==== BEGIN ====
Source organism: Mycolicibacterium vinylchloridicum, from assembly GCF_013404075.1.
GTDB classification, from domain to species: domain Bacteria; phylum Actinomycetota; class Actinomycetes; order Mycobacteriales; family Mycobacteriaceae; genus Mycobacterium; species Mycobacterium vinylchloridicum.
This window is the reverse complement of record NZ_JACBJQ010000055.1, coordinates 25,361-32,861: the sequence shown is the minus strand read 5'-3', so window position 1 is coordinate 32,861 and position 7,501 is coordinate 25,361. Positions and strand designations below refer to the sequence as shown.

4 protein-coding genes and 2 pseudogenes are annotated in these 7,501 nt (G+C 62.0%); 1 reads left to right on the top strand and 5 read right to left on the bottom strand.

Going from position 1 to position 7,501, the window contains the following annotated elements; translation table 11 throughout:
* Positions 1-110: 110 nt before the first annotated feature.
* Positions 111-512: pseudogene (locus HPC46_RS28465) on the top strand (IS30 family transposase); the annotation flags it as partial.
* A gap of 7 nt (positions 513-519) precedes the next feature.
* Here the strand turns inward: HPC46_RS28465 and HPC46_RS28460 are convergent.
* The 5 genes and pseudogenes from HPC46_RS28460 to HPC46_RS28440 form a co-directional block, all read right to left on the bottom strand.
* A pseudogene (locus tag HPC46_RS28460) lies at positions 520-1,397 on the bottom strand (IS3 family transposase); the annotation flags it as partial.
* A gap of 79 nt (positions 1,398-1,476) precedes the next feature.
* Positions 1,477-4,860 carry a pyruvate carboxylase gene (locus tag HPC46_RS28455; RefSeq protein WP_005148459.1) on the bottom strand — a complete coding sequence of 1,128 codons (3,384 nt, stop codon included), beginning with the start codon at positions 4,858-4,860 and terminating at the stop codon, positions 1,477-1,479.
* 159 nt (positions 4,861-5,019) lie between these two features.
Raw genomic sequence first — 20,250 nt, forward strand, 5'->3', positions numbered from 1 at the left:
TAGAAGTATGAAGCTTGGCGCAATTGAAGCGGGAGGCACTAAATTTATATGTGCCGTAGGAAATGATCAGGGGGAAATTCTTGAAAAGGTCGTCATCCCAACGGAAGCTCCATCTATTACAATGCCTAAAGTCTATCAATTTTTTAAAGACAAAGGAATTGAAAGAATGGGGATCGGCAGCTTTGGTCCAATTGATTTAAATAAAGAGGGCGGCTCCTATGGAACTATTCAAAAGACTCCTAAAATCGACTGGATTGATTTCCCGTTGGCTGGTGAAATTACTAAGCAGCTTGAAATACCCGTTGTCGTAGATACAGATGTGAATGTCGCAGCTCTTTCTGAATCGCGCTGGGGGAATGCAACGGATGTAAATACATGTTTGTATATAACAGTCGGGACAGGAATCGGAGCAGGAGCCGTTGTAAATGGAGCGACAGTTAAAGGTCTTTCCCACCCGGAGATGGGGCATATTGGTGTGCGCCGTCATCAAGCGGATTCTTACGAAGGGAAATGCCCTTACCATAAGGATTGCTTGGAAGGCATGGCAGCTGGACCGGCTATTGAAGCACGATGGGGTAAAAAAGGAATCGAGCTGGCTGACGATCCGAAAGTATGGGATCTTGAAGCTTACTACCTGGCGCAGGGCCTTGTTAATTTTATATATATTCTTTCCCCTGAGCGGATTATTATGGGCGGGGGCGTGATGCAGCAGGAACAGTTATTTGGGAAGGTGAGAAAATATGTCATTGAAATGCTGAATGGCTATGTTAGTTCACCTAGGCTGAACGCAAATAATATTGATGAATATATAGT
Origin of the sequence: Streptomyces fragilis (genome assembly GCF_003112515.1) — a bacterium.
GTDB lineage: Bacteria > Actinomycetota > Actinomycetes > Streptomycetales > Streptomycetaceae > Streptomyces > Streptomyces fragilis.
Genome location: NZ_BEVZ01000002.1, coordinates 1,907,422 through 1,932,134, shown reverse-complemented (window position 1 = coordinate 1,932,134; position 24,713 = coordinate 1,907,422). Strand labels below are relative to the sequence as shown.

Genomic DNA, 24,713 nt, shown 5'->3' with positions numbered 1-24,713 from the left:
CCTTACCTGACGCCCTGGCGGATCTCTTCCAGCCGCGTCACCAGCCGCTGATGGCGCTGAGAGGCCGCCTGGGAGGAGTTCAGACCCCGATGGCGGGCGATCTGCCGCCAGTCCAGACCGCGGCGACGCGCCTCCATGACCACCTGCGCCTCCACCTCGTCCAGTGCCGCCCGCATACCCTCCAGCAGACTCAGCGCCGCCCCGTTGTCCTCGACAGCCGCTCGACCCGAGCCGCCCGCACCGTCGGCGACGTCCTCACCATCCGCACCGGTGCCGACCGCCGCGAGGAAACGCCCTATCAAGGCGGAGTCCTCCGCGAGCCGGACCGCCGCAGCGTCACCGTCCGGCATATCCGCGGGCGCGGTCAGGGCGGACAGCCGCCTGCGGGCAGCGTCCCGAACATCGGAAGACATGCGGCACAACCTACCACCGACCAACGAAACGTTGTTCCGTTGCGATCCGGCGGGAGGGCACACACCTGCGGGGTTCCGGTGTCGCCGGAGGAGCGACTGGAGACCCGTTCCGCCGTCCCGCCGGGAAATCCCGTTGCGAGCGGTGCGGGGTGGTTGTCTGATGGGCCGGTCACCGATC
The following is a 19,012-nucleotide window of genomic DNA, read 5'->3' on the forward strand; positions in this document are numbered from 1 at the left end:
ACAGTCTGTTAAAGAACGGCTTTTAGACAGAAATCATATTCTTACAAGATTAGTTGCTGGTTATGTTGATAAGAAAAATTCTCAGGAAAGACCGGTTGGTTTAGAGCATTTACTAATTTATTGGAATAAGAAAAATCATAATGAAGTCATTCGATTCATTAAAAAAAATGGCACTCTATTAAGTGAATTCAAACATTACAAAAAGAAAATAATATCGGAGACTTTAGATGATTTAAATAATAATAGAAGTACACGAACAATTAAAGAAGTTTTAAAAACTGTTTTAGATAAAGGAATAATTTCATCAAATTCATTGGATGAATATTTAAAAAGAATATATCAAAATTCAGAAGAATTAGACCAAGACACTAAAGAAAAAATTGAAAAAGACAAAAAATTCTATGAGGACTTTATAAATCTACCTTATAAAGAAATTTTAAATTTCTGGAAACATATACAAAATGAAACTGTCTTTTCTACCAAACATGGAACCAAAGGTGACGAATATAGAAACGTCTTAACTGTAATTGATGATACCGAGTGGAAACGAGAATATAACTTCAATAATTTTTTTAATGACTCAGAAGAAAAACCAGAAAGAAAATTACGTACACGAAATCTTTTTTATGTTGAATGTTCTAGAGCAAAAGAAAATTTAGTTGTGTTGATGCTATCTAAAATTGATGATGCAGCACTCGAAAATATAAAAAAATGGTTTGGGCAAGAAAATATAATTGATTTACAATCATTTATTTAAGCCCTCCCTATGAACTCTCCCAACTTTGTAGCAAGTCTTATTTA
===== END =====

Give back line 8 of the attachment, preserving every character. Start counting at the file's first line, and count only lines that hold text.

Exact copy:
* A gap of 7 nt (positions 513-519) precedes the next feature.